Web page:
The Institute of American Indian Arts (IAIA) announced that President Obama has appointed Bidtah N. Becker, an assistant attorney general for the Navajo Nation, to IAIA's Board of Trustees.
Bidtah N. Becker (Navajo) will serve a term expiring on May 19, 2018. She replaces Perry R. Eaton (Sugpiaq Alutiiq of Alaksa), who is the president and chief executive officer of Alaska Village Initiatives. As a part of the 12-member Board of Trustees, Becker will formulate policies and bylaws for IAIA and direct strategic planning to ensure sufficient resources.
Opening first as a high school in 1962, Congress reorganized the Institute in 1988 granting IAIA charter status as the nation's only fine arts college solely devoted to the arts and cultural tradition of all American Indians. The U.S. President continues to appoint IAIA's Board of Trustees today. Preservation and the continuation of the indigenous arts is preservation and continuation of the first peoples in North America, according to the congressional charter.
Becker is Assistant Attorney General for the Natural Resources Unit of the Navajo Nation Department of Justice. She also served in the Water Rights Unit of the Navajo Nation Department of Justice from 2004 to 2012, and in the Human Services and Government Unit from 2002 to 2004.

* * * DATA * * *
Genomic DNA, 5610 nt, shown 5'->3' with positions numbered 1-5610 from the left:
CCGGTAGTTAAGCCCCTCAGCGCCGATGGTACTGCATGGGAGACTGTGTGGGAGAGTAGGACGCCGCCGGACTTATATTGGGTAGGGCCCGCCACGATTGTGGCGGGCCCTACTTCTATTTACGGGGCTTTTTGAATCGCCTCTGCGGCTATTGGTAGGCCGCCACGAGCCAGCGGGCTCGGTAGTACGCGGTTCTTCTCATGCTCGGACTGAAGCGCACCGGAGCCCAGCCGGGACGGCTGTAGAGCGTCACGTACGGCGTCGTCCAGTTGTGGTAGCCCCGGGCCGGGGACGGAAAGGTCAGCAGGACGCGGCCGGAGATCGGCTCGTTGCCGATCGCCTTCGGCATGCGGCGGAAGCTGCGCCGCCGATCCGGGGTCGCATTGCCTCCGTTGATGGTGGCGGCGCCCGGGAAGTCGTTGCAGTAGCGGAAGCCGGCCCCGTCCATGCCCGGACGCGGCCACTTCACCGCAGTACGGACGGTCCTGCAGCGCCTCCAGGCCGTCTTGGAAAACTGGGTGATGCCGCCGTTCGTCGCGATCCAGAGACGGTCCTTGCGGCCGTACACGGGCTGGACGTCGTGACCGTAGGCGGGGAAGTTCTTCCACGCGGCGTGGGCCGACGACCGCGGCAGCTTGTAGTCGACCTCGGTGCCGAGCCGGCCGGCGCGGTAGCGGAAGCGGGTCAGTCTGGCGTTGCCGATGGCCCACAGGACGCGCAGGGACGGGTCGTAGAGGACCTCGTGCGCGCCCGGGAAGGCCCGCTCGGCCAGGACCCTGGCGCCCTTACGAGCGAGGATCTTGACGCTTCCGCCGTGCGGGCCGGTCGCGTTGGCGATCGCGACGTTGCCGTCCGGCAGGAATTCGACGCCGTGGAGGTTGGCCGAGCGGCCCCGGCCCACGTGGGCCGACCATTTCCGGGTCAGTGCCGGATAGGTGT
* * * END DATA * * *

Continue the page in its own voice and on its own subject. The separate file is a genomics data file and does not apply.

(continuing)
Earlier in her career, Becker taught government courses at the Santa Fe Indian School and was also a Chaplain in Residence at the Georgetown University Campus Ministry. She serves on the Board of the Southwestern Association for Indian Arts and the University of New Mexico School of Law Alumni Board of Directors. Becker received a B.S.F.S. from the Georgetown University School of Foreign Service and a J.D. from the University of New Mexico School of Law. She is married to Paul Spruhan, and is the mother of Bahe, 7, and Tazbah, 3.
Offering degrees in studio arts, creative writing, new media arts, indigenous liberal studies and museum studies, IAIA is the only college in New Mexico with National Association of Schools of Art and Design accreditation. The school serves nearly 400 Native and non-Native American college students from across the nation, and is accredited by the Higher Learning Commission of the North Central Association of Colleges. The Institute is celebrating its 50-year anniversary.
More information about IAIA is available at www.iaia.edu.